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RFID Helps Mentally Disabled Laundry Workers Do Their Jobs
The system tracks various processes regarding the washing and sorting of linens and clothing, and provides alerts if mistakes are about to be made.
Mar 22, 2016—
Switzerland's Foundation of Valais in Favor of Mentally Handicapped Persons (FOVAHM) has been employing radio frequency identification technology to simplify the process that its mentally handicapped job trainees use to launder linens and clothing belonging to individuals enrolled in FOVAHM's programs.
The FOVAHM foundation provides job-training workshops for people with disabilities. The association houses and trains approximately 360 individuals at its center in Valais. The training includes 17 different professions, one involving work within laundry departments. The facility, known as the mARTigny boutique-hôtel, has a built-in laboratory for training, which serves as its own laundry facility. The La Romaine laundry facility, located in a 360-square-meter (3,875-square-foot) basement, was created both to launder the clothing of all residents and linens used for bedding and dining, and to provide training for about 10 residents who clean those items.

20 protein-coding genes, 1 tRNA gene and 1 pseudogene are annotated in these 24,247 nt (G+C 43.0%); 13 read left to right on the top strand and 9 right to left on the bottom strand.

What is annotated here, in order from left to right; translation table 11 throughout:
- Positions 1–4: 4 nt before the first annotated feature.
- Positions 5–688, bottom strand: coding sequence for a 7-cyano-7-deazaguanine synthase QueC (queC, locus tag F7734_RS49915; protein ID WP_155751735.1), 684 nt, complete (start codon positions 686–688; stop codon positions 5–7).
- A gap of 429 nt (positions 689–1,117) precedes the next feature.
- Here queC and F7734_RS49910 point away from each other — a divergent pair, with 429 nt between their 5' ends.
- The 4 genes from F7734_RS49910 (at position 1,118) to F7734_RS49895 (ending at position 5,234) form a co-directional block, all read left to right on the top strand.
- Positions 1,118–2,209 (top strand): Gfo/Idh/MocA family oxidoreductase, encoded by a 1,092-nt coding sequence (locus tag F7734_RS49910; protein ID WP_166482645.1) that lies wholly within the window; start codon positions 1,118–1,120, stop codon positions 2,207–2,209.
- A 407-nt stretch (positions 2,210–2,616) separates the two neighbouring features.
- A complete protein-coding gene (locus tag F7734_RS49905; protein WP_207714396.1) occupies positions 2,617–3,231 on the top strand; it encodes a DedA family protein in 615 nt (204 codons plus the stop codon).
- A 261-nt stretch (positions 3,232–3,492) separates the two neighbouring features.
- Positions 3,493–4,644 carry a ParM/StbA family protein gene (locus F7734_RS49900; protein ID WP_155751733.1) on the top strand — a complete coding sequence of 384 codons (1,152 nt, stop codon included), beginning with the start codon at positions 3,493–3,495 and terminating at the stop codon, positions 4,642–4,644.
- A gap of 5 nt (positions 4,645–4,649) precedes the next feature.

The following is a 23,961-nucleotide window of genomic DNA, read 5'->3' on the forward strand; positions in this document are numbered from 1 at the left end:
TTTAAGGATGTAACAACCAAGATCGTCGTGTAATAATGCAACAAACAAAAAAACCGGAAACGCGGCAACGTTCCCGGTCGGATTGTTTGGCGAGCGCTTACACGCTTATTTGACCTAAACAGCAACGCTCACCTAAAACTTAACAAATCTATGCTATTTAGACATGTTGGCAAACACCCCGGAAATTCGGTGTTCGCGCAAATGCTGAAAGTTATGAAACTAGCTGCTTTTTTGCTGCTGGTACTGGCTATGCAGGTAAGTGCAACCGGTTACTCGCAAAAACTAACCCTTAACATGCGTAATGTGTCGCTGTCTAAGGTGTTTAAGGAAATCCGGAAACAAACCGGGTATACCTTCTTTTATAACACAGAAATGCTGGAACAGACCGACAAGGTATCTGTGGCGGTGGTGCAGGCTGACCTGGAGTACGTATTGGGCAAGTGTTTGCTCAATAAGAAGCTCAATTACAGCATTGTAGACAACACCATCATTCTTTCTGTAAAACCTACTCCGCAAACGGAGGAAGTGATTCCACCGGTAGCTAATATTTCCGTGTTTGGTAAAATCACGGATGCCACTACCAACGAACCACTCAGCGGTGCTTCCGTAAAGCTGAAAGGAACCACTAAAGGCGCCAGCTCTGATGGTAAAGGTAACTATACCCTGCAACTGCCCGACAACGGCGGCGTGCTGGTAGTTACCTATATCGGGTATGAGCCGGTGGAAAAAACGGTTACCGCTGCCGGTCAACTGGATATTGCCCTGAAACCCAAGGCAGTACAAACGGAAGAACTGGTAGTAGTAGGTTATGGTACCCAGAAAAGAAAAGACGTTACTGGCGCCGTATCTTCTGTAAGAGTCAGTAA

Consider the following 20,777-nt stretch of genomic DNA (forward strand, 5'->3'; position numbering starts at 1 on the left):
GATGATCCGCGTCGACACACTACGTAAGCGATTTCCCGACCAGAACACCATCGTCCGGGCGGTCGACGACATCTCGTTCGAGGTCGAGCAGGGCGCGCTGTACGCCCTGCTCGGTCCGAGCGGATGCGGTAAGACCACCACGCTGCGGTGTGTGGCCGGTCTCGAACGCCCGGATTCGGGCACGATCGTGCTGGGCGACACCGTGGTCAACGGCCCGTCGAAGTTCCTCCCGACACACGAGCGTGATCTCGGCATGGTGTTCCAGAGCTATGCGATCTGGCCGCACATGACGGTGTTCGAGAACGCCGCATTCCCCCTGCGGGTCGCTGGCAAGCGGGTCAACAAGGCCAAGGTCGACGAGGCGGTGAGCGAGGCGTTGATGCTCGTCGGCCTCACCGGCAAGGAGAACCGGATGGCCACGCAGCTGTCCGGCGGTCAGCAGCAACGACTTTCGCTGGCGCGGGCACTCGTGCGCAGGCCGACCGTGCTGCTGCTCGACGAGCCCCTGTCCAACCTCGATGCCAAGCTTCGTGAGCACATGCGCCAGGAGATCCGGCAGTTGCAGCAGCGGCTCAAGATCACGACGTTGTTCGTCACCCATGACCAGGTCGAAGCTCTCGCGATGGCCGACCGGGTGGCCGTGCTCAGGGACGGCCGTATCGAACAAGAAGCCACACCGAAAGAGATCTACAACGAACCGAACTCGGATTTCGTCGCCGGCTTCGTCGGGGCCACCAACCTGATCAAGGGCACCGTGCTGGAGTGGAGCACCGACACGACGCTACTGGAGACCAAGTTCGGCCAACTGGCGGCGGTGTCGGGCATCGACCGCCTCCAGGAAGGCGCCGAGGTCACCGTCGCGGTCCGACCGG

To provide a straightforward, error-proof training environment, the association opted to use EPC Gen 2 passive RFID tags and readers. By using the technology, the facility can ensure that the linens are properly sorted, laundered and returned for re-use by the residents.
The RFID system, provided by HygieClean Ltd., consists of HID Global LinTag RFID tags, either heat-sealed or sewn to linens, towels and other laundry, as well as readers installed at the laundry facility, and HygieClean's RFID software to manage data regarding tag reads, store information and display alerts. The software displays information and alerts on computers installed onsite. Small items, such as socks and underpants, are not tagged, but instead receive a 2D thermo-bonded patch.
The deployment includes two RFID tagging stations, where LinTags are affixed to the linens, which include napkins, bed sheets, towels and clothing worn by the residents. The system also comes with two RFID reading stations: one at the conveyor belt at the sorting area within the dirty zone, the other where clean linens and clothes are collected and folded. (HygieClean declined to name the make and model of RFID readers and antennas used to interrogate the tags.) HygieClean software, residing on FOVAHM's server, manages the collected read data.
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